There's also a chance for 24-year-old Elliot Daly to make amends for the red card he received in November's win against Argentina, the Wasps centre being picked on the wing in place of Jack Nowell.
In all there are eight changes to the XV that started last season's Six Nations match against France, but the visitors have also been forced through injury to shuffle their line-up. If the loss of number eight Billy Vunipola is England's biggest disadvantage, for France it's the absence of Wesley Fofana, their one world-class back. He ruptured his Achilles tendon last month and is replaced by 22-year-old Gael Fickou, while there's a Six Nations debut for scrum-half Baptiste Serin, who is gifted but raw at Test level.
"In rugby terms you've traditionally got two contrasting styles - French flair and England's dogged conservative approach," explained Eddie Jones. "But we want to be absolutely daring against the French in this first game and set the standard for the tournament."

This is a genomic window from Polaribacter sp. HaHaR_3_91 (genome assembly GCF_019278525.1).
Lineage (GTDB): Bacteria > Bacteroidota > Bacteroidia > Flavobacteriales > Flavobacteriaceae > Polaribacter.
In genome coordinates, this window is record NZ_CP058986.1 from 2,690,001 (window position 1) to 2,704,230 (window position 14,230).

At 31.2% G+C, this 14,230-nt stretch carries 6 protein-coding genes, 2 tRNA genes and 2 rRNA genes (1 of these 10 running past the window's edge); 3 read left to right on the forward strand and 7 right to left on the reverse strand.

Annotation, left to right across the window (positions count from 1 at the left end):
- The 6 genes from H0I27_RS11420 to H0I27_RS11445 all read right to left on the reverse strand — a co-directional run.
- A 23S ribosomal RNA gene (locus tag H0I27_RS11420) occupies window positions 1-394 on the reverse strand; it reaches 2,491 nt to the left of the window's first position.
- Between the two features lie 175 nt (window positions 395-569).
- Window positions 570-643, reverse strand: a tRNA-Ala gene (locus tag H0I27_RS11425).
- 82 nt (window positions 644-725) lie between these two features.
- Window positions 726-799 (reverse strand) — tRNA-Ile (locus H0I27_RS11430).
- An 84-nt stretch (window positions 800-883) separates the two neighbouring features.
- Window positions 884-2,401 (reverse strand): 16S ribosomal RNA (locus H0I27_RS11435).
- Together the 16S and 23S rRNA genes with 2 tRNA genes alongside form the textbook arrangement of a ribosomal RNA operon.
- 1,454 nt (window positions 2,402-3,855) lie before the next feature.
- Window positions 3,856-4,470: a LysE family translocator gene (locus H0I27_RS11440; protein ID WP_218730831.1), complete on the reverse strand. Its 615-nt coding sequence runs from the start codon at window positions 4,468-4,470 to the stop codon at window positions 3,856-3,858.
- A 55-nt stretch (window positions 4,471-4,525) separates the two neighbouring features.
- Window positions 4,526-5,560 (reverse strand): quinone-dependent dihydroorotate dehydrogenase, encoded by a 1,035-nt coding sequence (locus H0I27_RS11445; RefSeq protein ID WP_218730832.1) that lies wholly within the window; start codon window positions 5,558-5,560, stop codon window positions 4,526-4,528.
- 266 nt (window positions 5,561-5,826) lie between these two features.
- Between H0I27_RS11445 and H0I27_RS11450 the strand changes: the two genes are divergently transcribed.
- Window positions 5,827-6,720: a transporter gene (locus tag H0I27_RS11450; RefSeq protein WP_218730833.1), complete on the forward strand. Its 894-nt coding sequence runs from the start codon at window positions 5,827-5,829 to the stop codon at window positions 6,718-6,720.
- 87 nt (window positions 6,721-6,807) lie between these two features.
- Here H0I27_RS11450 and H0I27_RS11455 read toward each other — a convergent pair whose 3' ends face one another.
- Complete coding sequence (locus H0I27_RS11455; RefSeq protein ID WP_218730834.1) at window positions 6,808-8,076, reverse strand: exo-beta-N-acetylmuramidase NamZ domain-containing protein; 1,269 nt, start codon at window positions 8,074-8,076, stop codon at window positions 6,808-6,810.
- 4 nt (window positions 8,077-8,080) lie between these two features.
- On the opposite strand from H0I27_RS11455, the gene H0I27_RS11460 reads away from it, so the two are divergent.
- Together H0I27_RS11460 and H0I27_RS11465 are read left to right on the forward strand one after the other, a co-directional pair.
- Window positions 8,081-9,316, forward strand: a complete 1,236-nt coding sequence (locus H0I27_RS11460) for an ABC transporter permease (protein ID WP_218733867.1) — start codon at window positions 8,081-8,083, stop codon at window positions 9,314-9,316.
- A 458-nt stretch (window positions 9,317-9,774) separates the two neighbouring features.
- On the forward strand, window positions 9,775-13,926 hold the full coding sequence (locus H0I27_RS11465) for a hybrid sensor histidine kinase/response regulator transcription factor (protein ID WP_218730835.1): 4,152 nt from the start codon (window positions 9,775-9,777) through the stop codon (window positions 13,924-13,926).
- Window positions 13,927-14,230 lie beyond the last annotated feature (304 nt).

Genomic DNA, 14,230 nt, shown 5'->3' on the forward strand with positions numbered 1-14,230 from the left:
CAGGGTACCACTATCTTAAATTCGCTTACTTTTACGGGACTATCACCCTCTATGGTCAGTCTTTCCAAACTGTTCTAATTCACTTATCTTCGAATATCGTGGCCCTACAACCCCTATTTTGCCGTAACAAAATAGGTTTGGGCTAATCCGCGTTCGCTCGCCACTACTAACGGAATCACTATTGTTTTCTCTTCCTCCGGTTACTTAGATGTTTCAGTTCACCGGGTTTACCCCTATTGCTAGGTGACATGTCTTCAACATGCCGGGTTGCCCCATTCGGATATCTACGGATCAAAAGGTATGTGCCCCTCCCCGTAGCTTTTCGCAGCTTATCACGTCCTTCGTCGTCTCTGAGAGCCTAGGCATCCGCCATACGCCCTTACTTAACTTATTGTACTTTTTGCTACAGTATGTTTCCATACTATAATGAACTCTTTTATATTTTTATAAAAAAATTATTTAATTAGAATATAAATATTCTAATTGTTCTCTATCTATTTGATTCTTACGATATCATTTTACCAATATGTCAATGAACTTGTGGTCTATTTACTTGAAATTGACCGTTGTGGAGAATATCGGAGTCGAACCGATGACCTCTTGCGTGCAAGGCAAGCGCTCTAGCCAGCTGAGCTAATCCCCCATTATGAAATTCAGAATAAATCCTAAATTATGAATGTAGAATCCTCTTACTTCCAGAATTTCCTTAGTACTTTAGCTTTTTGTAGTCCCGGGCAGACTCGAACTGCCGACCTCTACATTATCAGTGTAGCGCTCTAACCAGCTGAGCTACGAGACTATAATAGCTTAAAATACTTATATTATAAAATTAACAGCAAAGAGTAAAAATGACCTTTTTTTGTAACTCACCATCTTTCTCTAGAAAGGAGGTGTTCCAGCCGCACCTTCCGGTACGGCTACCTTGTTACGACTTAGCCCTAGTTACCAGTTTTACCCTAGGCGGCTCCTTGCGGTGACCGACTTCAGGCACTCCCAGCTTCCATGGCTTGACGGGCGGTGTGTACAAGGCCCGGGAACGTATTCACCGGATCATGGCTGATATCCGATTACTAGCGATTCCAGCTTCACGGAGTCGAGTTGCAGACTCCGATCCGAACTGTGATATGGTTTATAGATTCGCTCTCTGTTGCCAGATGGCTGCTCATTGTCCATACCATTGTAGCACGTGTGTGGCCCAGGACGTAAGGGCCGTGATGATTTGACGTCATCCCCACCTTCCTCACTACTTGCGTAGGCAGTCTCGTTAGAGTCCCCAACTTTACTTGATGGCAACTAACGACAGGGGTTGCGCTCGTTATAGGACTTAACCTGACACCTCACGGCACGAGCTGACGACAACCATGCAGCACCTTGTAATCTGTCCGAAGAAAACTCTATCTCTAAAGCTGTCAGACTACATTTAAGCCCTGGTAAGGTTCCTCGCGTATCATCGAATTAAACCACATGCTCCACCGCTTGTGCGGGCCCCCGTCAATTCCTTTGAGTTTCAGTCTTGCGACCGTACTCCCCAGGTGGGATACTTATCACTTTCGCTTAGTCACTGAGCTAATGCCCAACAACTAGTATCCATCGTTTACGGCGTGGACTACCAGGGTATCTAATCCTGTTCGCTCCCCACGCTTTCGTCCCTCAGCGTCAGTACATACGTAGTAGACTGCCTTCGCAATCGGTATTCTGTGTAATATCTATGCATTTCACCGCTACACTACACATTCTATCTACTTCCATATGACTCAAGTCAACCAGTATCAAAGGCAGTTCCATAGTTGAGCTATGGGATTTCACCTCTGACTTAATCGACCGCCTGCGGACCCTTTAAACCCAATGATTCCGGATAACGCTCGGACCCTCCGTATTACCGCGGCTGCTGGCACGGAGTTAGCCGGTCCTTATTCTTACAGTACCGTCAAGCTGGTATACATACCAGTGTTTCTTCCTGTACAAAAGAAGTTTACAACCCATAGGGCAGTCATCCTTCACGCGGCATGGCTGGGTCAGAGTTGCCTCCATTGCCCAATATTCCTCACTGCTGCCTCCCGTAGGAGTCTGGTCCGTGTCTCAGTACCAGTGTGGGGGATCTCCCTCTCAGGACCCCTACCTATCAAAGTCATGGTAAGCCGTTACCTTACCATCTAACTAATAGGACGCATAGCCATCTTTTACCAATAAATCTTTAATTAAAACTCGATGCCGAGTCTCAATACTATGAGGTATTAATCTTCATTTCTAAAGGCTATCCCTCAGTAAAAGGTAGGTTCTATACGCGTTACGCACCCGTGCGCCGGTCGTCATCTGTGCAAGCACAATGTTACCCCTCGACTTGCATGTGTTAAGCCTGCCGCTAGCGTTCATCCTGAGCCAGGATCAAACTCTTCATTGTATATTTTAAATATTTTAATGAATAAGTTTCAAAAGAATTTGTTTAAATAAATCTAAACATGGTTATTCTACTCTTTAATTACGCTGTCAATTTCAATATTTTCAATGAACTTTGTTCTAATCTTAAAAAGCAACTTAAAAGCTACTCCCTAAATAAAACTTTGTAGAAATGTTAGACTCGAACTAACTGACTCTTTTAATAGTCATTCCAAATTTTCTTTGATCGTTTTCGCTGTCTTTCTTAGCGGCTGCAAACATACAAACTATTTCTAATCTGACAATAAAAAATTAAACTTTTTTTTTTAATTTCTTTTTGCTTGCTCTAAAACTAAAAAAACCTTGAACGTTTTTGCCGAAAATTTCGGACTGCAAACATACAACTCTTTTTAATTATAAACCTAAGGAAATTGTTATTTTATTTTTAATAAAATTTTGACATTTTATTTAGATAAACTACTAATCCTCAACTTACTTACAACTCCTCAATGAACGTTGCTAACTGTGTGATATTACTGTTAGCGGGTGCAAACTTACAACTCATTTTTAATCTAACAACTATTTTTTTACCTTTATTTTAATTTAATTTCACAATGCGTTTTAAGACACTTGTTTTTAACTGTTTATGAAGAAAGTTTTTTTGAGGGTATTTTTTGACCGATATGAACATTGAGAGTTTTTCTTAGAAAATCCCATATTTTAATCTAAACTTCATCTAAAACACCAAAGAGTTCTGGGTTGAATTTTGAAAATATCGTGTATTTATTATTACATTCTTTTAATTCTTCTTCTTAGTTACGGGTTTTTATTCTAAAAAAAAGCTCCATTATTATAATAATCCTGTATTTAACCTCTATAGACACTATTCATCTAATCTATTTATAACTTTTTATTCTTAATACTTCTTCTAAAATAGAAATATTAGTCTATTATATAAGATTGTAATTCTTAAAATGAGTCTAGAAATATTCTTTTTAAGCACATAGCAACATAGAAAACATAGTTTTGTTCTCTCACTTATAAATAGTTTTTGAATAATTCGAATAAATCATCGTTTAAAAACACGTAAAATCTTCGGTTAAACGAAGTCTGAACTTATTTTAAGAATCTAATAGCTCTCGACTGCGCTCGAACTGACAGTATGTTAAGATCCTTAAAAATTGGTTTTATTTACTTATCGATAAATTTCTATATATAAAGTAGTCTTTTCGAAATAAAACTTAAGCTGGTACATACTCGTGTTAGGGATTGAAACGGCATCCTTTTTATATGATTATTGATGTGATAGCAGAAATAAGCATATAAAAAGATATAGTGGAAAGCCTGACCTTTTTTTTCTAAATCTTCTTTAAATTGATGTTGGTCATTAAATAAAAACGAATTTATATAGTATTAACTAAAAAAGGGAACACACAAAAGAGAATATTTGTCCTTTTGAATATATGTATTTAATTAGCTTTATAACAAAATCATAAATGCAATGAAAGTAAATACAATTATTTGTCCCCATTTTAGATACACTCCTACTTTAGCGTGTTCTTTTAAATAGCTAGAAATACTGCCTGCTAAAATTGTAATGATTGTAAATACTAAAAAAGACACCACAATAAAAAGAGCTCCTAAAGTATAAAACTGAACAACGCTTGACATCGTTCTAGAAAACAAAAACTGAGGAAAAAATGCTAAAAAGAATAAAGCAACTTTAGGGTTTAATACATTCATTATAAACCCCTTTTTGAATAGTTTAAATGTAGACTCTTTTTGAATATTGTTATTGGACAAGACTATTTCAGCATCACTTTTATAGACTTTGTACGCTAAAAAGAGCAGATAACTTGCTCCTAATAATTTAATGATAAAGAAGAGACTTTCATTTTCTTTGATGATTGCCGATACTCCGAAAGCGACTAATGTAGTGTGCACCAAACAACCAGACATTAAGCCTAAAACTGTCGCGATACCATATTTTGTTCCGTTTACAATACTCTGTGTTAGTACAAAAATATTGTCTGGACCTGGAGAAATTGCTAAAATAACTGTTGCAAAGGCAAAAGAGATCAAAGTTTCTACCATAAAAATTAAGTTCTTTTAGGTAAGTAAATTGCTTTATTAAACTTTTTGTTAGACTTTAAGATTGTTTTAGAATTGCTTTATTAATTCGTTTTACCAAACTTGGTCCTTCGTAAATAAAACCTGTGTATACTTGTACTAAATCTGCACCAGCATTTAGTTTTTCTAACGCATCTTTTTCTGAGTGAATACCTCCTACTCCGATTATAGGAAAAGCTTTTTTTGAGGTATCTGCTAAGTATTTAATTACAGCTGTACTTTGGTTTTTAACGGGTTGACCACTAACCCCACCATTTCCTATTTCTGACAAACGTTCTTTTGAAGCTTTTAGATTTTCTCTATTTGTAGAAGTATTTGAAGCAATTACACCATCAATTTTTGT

In truth, French flair disappeared around the time the sport went professional in 1995, and in recent years Les Bleus have based their game more on power than panache. Admittedly there's been a softening of style under Guy Noves, who was appointed head coach at the end of 2015, the same time as Jones took charge of England.
But it's taking time for France to revert to their old ways, and last year while England won all 14 of their Tests, the French managed just four victories in ten Tests, and two of those against Samoa and Italy.
If England carry last year's form into 2017 they will win comfortably, although they will probably have to withstand a ferocious French onslaught in the opening quarter. But with superior fitness, better technical skills and a proven goal-kicker, the hosts should start the defence of their title with a win. With the weather forecast promising wind and rain, a good kicking game will be crucial and in that regard England, with George Ford and Owen Farrell, are in far stronger position than France.